Photonics applications in terrorism prevention and public security

Photonics applications in terrorism prevention and public security

August 27, 2008
Excerpted with permission from l'Université du Québec en Outaouais.
 

The war on terror has valuable allies on Rue Saint-Jean-Bosco in Gatineau. Operating out of the Centre de recherche en photonique (CRP) at l'Université du Québec en Outaouais (UQO), a research unit led by Dr. Wojtek J. Bock is hard at work developing a highly sophisticated weapon: an optical sensor with explosive-detection capabilities.

Let there be light

Dr. Bock has been with UQO for more than 20 years. “In 1985, we started from scratch,” he recalls. “Today, we have a research facility worth about five million dollars and many collaborating partners in Canada and abroad,” he notes, referring to contacts in China, Bulgaria, Poland and Italy. Professor Bock, a Canadian of Polish origin, holds five patents and has authored some 240 publications. His specialty and passion is photonics, a science most commonly associated with components used in the production, detection and transmission of visible and invisible light. Conventional applications range from optical scanners in your local supermarket to video projectors, laser pointers, laser welding, laser drilling and laser mapping.

Photonics and security

But the potential uses of photonics far exceed these everyday conveniences. As Canada Research Chairholder in Photonics, Dr. Bock began investigating more advanced optical sensor applications in 2006. The basic principle he is exploring is that a thin polymer coating can render optical fibres sensitive to certain biochemical parameters, such as hazardous molecules. Dr. Bock hopes his research will result in the next generation of fibre-optic sensors, capable of detecting minute quantities of explosive substances.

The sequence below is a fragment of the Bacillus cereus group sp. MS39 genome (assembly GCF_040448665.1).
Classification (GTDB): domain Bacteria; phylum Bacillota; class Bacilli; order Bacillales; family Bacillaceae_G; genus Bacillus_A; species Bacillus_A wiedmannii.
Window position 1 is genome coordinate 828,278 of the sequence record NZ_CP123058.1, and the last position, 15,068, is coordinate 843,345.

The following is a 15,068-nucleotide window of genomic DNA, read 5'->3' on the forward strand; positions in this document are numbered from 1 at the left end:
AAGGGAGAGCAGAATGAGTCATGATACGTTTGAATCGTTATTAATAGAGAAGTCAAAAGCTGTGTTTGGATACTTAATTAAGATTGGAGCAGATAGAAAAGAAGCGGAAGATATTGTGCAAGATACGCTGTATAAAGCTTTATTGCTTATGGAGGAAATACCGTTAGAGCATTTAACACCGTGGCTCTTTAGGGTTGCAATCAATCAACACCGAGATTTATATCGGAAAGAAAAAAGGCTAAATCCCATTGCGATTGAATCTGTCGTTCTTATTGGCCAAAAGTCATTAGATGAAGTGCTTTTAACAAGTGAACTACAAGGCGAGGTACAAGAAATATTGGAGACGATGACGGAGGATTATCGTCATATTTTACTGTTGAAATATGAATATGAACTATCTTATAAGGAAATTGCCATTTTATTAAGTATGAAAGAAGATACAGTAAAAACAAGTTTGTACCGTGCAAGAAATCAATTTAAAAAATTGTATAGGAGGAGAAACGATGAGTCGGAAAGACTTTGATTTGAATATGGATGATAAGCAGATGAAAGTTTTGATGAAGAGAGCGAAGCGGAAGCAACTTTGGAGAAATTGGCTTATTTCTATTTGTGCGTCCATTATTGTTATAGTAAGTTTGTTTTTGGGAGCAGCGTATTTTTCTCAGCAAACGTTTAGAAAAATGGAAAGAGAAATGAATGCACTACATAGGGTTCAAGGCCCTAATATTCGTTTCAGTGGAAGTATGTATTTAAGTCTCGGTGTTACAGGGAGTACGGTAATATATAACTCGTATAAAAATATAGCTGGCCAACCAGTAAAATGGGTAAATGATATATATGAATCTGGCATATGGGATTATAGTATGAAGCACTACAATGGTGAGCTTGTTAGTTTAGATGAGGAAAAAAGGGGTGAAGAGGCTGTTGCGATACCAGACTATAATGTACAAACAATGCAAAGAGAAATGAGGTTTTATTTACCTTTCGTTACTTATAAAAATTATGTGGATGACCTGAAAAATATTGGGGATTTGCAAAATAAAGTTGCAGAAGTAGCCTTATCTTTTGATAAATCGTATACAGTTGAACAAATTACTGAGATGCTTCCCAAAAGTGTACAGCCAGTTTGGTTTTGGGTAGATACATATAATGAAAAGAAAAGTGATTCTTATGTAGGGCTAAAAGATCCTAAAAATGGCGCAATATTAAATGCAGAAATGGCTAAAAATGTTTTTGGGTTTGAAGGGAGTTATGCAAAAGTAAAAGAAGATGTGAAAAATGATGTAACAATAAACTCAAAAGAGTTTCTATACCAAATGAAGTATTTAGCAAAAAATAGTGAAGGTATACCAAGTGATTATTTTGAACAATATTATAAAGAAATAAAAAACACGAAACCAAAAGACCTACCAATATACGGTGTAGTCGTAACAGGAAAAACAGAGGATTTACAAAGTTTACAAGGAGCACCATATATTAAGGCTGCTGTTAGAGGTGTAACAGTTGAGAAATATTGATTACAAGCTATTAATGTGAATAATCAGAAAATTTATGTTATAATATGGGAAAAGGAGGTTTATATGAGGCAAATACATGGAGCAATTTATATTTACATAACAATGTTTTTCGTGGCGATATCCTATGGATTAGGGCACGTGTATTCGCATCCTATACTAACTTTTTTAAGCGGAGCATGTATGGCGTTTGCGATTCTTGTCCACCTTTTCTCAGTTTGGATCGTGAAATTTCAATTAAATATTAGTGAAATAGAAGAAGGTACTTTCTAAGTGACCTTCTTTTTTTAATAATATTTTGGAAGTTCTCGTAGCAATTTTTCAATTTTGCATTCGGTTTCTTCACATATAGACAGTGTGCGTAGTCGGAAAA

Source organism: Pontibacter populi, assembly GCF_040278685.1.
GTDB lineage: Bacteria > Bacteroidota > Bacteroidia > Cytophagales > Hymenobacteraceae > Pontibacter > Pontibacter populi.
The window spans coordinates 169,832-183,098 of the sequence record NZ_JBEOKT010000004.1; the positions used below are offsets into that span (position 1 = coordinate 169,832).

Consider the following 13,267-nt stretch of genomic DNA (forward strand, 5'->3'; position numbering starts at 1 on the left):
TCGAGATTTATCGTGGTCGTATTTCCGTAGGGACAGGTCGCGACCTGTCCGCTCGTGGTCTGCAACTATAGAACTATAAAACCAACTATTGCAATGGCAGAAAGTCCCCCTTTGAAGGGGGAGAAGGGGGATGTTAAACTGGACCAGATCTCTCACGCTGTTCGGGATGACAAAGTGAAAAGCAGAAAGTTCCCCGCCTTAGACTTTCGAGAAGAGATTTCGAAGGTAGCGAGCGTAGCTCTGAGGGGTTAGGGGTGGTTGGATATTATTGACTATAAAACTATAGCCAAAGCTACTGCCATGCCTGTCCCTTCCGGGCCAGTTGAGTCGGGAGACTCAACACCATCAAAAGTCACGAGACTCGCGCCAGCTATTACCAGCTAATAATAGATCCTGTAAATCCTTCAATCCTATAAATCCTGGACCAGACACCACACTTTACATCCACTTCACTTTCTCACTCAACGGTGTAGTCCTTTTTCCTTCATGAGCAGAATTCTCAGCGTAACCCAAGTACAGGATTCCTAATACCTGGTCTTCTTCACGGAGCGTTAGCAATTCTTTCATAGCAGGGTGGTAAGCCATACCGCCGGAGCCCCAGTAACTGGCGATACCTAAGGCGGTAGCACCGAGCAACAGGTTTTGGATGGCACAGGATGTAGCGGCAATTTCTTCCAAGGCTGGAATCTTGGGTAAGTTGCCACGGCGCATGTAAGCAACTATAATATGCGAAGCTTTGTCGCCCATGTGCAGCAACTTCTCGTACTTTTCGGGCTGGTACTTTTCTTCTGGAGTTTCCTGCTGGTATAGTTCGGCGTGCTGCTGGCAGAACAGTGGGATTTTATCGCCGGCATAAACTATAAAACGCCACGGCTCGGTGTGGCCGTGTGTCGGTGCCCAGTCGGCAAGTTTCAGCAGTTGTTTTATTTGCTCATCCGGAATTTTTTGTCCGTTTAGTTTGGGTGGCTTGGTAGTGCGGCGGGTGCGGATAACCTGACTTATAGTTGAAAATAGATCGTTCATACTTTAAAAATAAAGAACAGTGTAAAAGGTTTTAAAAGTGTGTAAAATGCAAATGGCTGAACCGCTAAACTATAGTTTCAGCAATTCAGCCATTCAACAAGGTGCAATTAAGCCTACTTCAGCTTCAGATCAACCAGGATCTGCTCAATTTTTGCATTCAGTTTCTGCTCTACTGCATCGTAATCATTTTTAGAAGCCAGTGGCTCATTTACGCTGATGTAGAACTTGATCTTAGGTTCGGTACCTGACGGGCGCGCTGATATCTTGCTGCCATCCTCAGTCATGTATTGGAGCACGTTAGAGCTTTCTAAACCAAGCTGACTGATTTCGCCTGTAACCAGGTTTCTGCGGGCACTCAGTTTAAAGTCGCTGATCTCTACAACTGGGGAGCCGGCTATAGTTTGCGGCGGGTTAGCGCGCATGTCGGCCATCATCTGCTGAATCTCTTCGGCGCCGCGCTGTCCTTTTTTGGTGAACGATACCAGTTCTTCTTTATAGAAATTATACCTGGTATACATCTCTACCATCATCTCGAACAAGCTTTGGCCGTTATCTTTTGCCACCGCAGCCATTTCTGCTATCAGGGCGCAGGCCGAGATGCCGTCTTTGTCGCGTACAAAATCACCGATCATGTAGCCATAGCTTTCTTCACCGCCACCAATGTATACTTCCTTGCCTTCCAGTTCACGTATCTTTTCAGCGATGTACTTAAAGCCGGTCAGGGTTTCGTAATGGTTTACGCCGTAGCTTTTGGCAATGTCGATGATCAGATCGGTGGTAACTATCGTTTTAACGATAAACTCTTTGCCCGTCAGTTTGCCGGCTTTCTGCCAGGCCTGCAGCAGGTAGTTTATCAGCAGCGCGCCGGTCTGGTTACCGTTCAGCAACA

Prevention and detection in airports

This research has attracted widespread attention, in military circles as well as among civil authorities. One of the most logical and practicable uses of the new optical fibre technology would be in airport security. “The advantage,” explains Professor Bock, “is that the sensor can be placed quite far from the security area where passengers are searched. It can be embedded in a wall, undetected, because optical fibres can transmit information over a long distance.”

Currently collaborating with UQO in this research program are the Canadian Air Transport Security Authority, the Canada Border Services Agency, the Royal Canadian Mounted Police and several private companies, including FISO Technologies and Peleton Photonic Systems.

Wojtek J. Bock
Wojtek J. Bock
 

But nothing is ever simple in the field of research. One of the challenges for Dr. Bock and his team is that while bombs emit certain molecules, so do other more innocuous products. “Perfume emits molecules,” points out Dr. Bock. It would be a slow and arduous task to search all bags containing Chanel No 5. So the UQO-made sensors will also have to be able to discriminate between “harmless” and “harmful” molecules.

Meanwhile, work continues in the CRP’s “cleanroom”, a state-of-the-art, contaminant-free lab the research team calls home as it strives to perfect the process for coating optical fibres with the thin polymer film that will give them the capability of detecting the target molecules.

Photonics and water pollution

In addition to the ability to detect explosive substances, there are many other advanced uses for optical sensors, one of which is to measure water pollutants. In a paper recently submitted to the Quebec Department of Economic Development, Innovation and Export Trade, Dr. Bock explains that the presence of pollutants (such as nitrates, phosphates and pesticides) in ocean waters can be detected by optical methods, based on the absorption and fluorescence of certain polymers in the marine environment.

So will all these efforts bear fruit? “We’re definitely on the right track,” concludes a confident Professor Bock. “We can’t be sure of the end result, but the same can be said of all true research.”

The infrastructure for this project was partially funded by the Canada Foundation for Innovation.